Programming Your Team

The code you write for your team is executed once for each ship, when the ship is born. In your code, you must define an ai.step function. That function is then called on each of your living ships, throughout the game.

Here is a simple, entire, Nodewar program:

ai.step = function(o) { return { torque: 1.0, // max torque thrust: 1.0 // max thrust }; };

Alternatively, you can write in CoffeeScript:

ai.step = (o) -> { torque: 1.0 thrust: 1.0 }

Other Languages! We'll be adding ClojureScript and other compile-to-JS languages soon.

As you can see, your ai.step function can return torque and thrust values, which are how you control you ship. Not returning a torque or thrust will leave your ship's torque or thrust unchanged. So, technically, this is the simplest Nodewar AI:

ai.step = function(o) { return {}; };

There are 4 items you can return from your ai.step function, inside a single object:

  • thrust : [0..1] - the "front" of a ship is its sharpest vertex, so this accelerates a ship towards its deadliest weapon.
  • torque : [-1..1] - torque to apply to the ship. This is how you turn your ship.
  • label : a string to label your ship when drawing. Setting null removes it.
  • log : a string to print to console.log. Or, just as easy, you can call console.log wherever you like in your code.

Note that thrust and torque are normalized, where 0 is off, and 1 (or -1 for torque) is maximum. The values you return are actually multiplied by o.const.MAX_THRUST and o.const.MAX_TORQUE, which you can access, if you want to think in terms of newtons or newton-meters.

Here is a slightly more complicated AI, demonstrating how you might use all these functions.

ai.step = function(o) { if (o.me.queen) { return stepQueen(o); } else { return stepOther(o); } }; stepQueen = function(o) { return { thrust: 1, torque: 1, label: "Queen Bee", log: "Queen Bee checking in: the game time is " + o.game.time }; }; stepOther = function(o) { return { torque: -1 }; };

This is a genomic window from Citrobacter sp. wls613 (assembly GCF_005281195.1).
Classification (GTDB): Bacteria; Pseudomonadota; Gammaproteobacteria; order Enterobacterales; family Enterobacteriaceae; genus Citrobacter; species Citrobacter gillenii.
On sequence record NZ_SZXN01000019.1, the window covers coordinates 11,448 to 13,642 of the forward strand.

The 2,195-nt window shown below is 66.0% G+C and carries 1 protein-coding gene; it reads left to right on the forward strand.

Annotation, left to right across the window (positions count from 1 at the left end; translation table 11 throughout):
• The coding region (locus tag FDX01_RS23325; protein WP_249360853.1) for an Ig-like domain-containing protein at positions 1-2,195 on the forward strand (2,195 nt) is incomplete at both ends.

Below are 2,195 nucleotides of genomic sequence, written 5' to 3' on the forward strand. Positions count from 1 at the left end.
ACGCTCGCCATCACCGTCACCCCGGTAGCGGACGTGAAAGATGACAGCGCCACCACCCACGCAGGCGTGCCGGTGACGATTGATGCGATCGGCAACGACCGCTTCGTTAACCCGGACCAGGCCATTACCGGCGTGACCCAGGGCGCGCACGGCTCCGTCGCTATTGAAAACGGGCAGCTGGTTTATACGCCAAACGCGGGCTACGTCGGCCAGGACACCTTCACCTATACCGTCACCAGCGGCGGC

Maintaining State

When a ship is created, its AI genetic code is executed once. In addition to defining your ai.step function, you can create other functions and variables. For example, a variable scoped outside your ai.step function allows it to be shared by each step call.

This code increments a counter and attaches it as a label to your ship.

var counter = 0; // a "global" variable ai.step = function(o) { return { thrust: 1000, label: "Processed " + (++counter) + " steps" }; };

State may be shared among all your ships, together, using o.mothership. The object o is explained in the rest of this document.

The API

The o object passed to your ai.step function has a lot of good stuff in it, including stats about the ship being stepped, the other ships, the moons, the game state, and even some helper functions. You should get to know it.

For your convenience although your battle happens in a triple moon system, Nodewar units are scaled from astronomical values to something more human understandable:

  • distances are in meters
  • time is measured in seconds (not milliseconds)
  • vectors are 2-item arrays (for example, a velocity might be [2.3, -1.2])
  • masses are in kg
  • angles are in radians (-PI..PI], this is a more convenient scale than [0..2*PI) for ship decision logic.

o.const

As Nodewar is in alpha, these are likely to change. Currently:

  • o.const.MIN_THRUST : 0; the min thrust a ship can apply
  • o.const.MAX_THRUST : 1000; this value, in newtons, is multiplied by whatever you return in [0..1] in your thrust instructions
  • o.const.MAX_TORQUE : 1000; this value, in newton-meters, is multiplied by whatever you return in [-1..1] in your torque instructions
  • o.const.INVINCIBILITY : 0.25; how many seconds a ship is invincible after birth
  • o.const.G : 1.0; the universal gravitational constant

o.game

Info about the game state

  • o.game.time : the game time, in seconds
  • o.game.moon_field : the radius of the playing field, from the center of the field
  • o.game.center : the center of the playing field, a.k.a, [0,0].

o.mothership

o.mothership is an object (starting as {}) which is shared among all your ships and may be written to and read from at any time. This is an instantaneous method of communication. Note that modifying other elements in o is not advised and will be unreliable as we change the game's core.

When Nodewar server-side battles are implemented, your team will have its own process and there will be memory limits. Hint: it'll be plenty, maybe 100MB or so.

o.moons

An array of the moons, sorted by distance from the active ship. Currently there are 2 moons in a battle, but we could change that. Here are example expressions on the closest moon:

  • o.moons[0].pos : the closest moon's position (e.g., [0,0])
  • o.moons[0].radius : radius
  • o.moons[0].mass : mass
  • o.moons[0].vel : velocity (e.g., [0,0])
  • o.moons[0].dist : distance from the active ship